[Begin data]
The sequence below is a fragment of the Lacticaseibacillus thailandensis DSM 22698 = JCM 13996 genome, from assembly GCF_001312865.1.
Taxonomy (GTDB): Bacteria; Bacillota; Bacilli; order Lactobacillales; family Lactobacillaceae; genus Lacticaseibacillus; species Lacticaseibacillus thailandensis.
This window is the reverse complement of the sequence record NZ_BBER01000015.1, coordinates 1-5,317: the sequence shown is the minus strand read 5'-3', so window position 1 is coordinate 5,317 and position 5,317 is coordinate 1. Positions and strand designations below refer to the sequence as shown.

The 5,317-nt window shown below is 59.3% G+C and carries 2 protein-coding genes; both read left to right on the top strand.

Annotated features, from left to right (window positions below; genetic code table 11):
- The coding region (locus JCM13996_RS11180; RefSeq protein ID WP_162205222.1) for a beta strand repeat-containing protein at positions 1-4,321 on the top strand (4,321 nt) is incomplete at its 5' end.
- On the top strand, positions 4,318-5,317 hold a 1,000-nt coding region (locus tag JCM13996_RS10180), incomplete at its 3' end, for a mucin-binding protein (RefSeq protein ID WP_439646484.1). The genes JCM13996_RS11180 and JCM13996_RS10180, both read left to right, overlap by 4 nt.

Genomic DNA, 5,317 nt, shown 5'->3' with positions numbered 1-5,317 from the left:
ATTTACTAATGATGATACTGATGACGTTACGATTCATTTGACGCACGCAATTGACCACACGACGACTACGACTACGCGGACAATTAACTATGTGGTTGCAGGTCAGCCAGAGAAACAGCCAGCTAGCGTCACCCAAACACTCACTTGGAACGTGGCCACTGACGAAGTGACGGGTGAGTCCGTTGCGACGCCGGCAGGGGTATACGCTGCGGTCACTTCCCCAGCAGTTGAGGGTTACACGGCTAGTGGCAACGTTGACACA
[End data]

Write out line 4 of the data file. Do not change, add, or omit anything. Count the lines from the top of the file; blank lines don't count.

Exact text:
The 5,317-nt window shown below is 59.3% G+C and carries 2 protein-coding genes; both read left to right on the top strand.